State workers disparaged


I am a state employee looking for work. I enjoy my job now as a research analyst, I like my coworkers, and I am generally happy here. I do not, however, seem to deserve the respect of the 62nd Montana Legislature, led by the Republican Party. For this reason, I write this open letter to any employer who will reward me for my skills, knowledge, abilities, motivation, and success.

One argument the legislative leadership made was that our state salaries were much higher than the average Montanan’s. While this may be true, I have an economics degree and two years of postgraduate work in communication studies. I have worked as an economist, regulatory analyst, government affairs director for a local building industry association, and now a research analyst. I have also taught myself Bayesian econometrics, data mining, and GIS mapping over the last year. In addition to these self-taught skills, I excel with SQL, Crystal Reports, MS Office, and the statistical package R. I have worked on performance metrics, economic analysis for policy makers, coalition building, cost estimates, and data quality assurance. Such unique and specialized skills are not available to the average Montanan but are ubiquitous to the average state employee. The legislative leadership argued that no one in their districts got raises. No one? That is difficult to believe. Ultimately, though, I’m not looking for a new job to get higher wages, I’m looking for a new job that rewards me. I’m a motivated self-starter who could make nearly twice as much in salary in the national market. I love Montana, however, and would like to stay.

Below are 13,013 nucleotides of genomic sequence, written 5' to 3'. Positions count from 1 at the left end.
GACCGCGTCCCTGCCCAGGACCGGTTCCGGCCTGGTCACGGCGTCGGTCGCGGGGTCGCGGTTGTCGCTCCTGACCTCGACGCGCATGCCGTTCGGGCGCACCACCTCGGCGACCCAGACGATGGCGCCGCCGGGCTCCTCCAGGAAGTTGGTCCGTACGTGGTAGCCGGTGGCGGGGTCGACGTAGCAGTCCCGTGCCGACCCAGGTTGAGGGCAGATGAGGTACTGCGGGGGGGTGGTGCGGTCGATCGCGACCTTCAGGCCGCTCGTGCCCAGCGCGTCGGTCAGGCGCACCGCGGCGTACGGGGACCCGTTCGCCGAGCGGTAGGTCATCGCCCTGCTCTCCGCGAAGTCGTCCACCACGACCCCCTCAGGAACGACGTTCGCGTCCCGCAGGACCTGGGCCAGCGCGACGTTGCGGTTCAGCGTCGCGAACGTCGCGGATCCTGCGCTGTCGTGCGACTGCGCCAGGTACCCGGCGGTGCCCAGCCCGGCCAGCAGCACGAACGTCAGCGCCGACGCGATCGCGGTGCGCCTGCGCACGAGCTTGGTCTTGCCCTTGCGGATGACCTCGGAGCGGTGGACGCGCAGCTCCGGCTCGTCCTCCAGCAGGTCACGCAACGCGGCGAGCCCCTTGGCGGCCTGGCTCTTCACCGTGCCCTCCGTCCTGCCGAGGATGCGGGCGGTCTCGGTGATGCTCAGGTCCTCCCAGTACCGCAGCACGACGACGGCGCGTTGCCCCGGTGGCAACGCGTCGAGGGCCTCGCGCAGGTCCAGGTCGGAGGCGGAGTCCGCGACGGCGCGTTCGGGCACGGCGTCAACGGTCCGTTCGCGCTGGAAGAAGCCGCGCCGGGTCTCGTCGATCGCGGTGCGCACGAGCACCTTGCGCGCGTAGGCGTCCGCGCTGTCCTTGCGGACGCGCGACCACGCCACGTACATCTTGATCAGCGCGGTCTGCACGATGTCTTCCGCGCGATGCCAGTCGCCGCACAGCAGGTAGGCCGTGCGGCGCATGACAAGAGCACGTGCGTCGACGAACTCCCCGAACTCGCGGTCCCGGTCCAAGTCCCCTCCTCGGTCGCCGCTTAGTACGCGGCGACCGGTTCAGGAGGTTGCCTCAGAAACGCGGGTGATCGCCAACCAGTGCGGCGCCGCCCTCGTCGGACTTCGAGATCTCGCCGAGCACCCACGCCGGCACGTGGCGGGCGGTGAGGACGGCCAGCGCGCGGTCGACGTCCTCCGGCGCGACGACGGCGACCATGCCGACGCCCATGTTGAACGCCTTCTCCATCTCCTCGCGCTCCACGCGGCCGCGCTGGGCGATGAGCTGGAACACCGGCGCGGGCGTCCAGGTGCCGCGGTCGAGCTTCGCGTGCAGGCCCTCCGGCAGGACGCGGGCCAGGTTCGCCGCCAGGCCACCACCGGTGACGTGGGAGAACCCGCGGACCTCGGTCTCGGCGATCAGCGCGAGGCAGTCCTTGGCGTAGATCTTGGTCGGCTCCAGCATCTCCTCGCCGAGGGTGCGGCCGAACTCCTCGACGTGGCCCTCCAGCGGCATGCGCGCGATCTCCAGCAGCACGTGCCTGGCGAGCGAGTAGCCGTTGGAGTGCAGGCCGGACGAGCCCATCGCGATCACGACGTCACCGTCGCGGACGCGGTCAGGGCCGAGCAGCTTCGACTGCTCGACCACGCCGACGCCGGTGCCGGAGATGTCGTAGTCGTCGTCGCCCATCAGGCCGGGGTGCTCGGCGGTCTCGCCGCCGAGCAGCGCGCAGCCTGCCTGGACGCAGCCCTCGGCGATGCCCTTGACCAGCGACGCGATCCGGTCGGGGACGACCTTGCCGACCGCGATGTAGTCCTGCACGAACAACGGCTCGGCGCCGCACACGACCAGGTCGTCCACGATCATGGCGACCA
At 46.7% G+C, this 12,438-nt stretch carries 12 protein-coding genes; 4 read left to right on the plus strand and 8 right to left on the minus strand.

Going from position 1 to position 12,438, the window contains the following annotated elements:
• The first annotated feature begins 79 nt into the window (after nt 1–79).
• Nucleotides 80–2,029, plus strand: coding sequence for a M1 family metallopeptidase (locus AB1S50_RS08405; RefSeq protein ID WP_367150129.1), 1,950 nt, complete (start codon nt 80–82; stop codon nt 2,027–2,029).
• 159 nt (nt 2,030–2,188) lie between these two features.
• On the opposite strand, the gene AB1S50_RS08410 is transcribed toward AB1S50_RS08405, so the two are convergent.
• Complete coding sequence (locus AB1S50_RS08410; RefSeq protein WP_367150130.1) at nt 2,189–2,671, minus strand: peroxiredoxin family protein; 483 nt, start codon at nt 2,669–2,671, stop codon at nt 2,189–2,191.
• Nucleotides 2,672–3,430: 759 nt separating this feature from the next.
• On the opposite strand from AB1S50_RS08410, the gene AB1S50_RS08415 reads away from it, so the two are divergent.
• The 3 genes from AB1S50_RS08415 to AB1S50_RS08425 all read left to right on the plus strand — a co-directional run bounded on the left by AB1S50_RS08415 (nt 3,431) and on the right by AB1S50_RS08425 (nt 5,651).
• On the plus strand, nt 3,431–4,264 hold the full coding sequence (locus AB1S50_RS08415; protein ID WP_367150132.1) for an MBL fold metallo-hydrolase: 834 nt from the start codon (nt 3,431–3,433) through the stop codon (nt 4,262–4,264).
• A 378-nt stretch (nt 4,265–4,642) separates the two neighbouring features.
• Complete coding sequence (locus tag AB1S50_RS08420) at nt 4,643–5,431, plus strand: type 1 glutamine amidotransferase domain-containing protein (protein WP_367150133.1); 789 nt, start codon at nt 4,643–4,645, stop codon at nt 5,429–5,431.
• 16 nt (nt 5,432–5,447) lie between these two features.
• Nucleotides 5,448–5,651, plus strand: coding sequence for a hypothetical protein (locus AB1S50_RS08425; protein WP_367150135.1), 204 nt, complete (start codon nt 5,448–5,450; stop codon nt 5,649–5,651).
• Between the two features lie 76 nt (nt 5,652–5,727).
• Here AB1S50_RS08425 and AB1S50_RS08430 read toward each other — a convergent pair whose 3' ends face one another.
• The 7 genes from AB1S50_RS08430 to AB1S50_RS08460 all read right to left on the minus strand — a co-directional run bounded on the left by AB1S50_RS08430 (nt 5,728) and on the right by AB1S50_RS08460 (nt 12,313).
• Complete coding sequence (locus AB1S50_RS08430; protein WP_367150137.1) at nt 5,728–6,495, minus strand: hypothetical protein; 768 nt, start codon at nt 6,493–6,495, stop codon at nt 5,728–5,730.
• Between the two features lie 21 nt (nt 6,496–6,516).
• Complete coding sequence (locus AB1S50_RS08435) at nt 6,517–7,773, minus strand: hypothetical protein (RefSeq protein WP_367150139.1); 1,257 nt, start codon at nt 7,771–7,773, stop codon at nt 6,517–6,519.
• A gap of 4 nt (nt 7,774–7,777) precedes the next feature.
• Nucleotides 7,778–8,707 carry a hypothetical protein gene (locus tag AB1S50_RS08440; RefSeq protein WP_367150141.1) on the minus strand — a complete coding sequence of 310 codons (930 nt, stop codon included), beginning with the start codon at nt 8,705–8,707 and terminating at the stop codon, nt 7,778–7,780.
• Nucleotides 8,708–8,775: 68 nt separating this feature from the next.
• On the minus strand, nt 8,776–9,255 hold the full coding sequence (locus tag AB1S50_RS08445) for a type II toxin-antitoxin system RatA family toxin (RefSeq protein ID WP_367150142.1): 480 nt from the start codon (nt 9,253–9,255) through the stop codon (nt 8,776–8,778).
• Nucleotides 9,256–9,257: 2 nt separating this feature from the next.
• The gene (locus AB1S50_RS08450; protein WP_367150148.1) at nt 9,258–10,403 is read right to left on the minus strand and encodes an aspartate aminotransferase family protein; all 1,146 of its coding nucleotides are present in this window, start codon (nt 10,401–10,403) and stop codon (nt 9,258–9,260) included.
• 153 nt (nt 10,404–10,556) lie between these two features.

The legislative leadership wanted more spending cuts so everyone’s tax dollars could be used for fewer services than they receive now—not lower taxes. I have a much stronger sense of civic duty than the leadership. I strive to provide the best, peer-reviewed work possible to my management so that it may serve the public. Improvements and customer service development drive most of my work. I want to work for someone who values these ideas too, rather than someone who’d prefer I cut corners and do more with less.

Is my request for a new job unreasonable? Do I come off sounding whiney? Consider for a moment the scrutiny state employees face. Consider that our paychecks are used as pawns by people you elect—not our management! I love my job. I love Montana. I would love to work for someone who appreciates that and rewards me accordingly, not someone who dismisses me and my work based on ideology.

If my skills, knowledge, and abilities interest you, please feel to contact me. My résumé is ready. If you have a job for me, I’ll be handing my notice to the state and walking out the door.

Ryan Morton


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